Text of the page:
Financing a marriage this way left many families with huge debts. But having a daughter was a burden, too, and paying someone to marry her would be the only way of protecting her in the future.

Modern arranged marriages have progressed a bit, but only a bit.

People like to describe them as "blind dates" where family members find "suitable" partners for their children.

Azhar Haidri, a 23-year-old Pakistani man, gained national attention in October 2010 for his novel solution to a dilemma over wedding the woman he loves or going ahead with the marriage his family arranged. He married both women, Humaira Qasim, 28, right, and Rumana Aslam, 21, in Multan,within 24 hours. (Khalid Tanveer/Associated Press)

The couple can meet, even go on dates and really get to know each other. If they hit it off, then the families will move forward on a wedding.

I attended my cousin's marriage in Pakistan two years ago and it was only after I landed in Karachi and began pushing him for details — "How did you guys meet?" "How long have you been dating?" — did he reveal that it was an arranged partnership.

He and his-now-wife had only met a handful of times before they were to marry. In many ways, they were strangers.

But I have to admit that once they did marry I could see them falling in love before my eyes.

'Wheatish complexion'

That's the tricky thing about arranged marriages, they can result in love and happiness. But that's just an added bonus and not necessarily the norm, or even a requirement.

The primary reason for arranged marriage still remains that many families want to secure wealth, property and social status for their children.

It's an archaic and tribal way of thinking. In the poorest communities of South Asia I can understand why people cling to traditional practices no matter how damaging they may be.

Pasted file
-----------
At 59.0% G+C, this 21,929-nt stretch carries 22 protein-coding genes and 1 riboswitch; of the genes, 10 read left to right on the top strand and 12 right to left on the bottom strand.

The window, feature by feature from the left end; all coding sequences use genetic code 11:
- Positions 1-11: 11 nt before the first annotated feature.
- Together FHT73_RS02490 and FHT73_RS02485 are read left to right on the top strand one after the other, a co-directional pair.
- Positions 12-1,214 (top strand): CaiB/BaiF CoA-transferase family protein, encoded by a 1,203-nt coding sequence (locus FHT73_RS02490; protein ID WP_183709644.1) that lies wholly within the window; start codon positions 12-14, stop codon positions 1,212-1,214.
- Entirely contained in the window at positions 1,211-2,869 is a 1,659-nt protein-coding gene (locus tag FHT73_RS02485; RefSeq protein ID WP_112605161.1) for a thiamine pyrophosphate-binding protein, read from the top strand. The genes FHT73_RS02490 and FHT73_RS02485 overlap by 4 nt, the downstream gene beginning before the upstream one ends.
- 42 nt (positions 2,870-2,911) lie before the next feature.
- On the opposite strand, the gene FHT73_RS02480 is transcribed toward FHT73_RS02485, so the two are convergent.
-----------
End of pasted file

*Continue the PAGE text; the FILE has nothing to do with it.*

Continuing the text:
But what I cannot understand is why middle-class and upper-class South Asians in their native land or abroad still want to do this.

If you've received a modern education, gone to school with members of the opposite sex, adopted a Westernized and progressive perspective on most aspects of life, then why should something as fundamental as marriage somehow revert back to some 14th-century ritual?

It has come to the point that, when families place advertisements to find suitors for their sons and daughters, they set out a list of criteria that would make you think they were picking out an appliance or a new car.

You will usually find an educational demand — must have at least a master's degree. A financial requirement — "six-figure salary preferred" — and, of course, the ever-insulting skin-tone requirement.

Most families want a girl with a "wheatish" complexion for their sons, which is a clumsy way of saying "dark-skinned girls need not apply."

And if you think this is just something you will only see in a newspaper in Lahore or Delhi, think again. These are the requirements for pre-arranged marriages among the South Asian community here in Canada.

I understand it is a tradition and traditions are important. And I can already hear some readers shouting "It's not that big a deal."

But arranged marriages among the Westernized middle class of South Asia need to disappear. Family pride is one thing, but trading your children like objects is quite another.